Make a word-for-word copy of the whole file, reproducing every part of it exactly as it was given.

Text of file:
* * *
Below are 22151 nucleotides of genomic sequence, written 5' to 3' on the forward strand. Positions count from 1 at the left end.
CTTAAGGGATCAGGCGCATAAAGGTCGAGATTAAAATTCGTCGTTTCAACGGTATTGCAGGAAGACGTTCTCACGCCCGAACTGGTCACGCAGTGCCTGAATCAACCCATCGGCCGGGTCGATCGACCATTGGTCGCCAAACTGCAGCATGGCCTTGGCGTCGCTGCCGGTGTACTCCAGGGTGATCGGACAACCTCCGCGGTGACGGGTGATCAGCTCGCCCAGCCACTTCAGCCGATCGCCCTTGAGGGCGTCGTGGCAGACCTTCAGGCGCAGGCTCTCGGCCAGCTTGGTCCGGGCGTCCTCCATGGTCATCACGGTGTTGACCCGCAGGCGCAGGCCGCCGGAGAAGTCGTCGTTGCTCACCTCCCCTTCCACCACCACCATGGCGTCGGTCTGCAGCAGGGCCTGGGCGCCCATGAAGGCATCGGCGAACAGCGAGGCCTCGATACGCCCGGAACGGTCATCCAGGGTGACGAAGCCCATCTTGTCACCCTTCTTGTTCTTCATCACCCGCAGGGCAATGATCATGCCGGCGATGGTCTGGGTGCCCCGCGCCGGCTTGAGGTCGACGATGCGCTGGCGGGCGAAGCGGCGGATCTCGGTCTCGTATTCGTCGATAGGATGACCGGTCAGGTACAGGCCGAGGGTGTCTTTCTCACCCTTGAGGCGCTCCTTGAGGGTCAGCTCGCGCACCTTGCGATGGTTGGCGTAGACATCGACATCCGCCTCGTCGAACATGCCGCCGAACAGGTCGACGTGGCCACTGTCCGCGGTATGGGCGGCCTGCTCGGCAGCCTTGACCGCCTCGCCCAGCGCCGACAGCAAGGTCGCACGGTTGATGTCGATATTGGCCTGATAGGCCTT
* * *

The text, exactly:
Below are 22151 nucleotides of genomic sequence, written 5' to 3' on the forward strand. Positions count from 1 at the left end.
CTTAAGGGATCAGGCGCATAAAGGTCGAGATTAAAATTCGTCGTTTCAACGGTATTGCAGGAAGACGTTCTCACGCCCGAACTGGTCACGCAGTGCCTGAATCAACCCATCGGCCGGGTCGATCGACCATTGGTCGCCAAACTGCAGCATGGCCTTGGCGTCGCTGCCGGTGTACTCCAGGGTGATCGGACAACCTCCGCGGTGACGGGTGATCAGCTCGCCCAGCCACTTCAGCCGATCGCCCTTGAGGGCGTCGTGGCAGACCTTCAGGCGCAGGCTCTCGGCCAGCTTGGTCCGGGCGTCCTCCATGGTCATCACGGTGTTGACCCGCAGGCGCAGGCCGCCGGAGAAGTCGTCGTTGCTCACCTCCCCTTCCACCACCACCATGGCGTCGGTCTGCAGCAGGGCCTGGGCGCCCATGAAGGCATCGGCGAACAGCGAGGCCTCGATACGCCCGGAACGGTCATCCAGGGTGACGAAGCCCATCTTGTCACCCTTCTTGTTCTTCATCACCCGCAGGGCAATGATCATGCCGGCGATGGTCTGGGTGCCCCGCGCCGGCTTGAGGTCGACGATGCGCTGGCGGGCGAAGCGGCGGATCTCGGTCTCGTATTCGTCGATAGGATGACCGGTCAGGTACAGGCCGAGGGTGTCTTTCTCACCCTTGAGGCGCTCCTTGAGGGTCAGCTCGCGCACCTTGCGATGGTTGGCGTAGACATCGACATCCGCCTCGTCGAACATGCCGCCGAACAGGTCGACGTGGCCACTGTCCGCGGTATGGGCGGCCTGCTCGGCAGCCTTGACCGCCTCGCCCAGCGCCGACAGCAAGGTCGCACGGTTGATGTCGATATTGGCCTGATAGGCCTT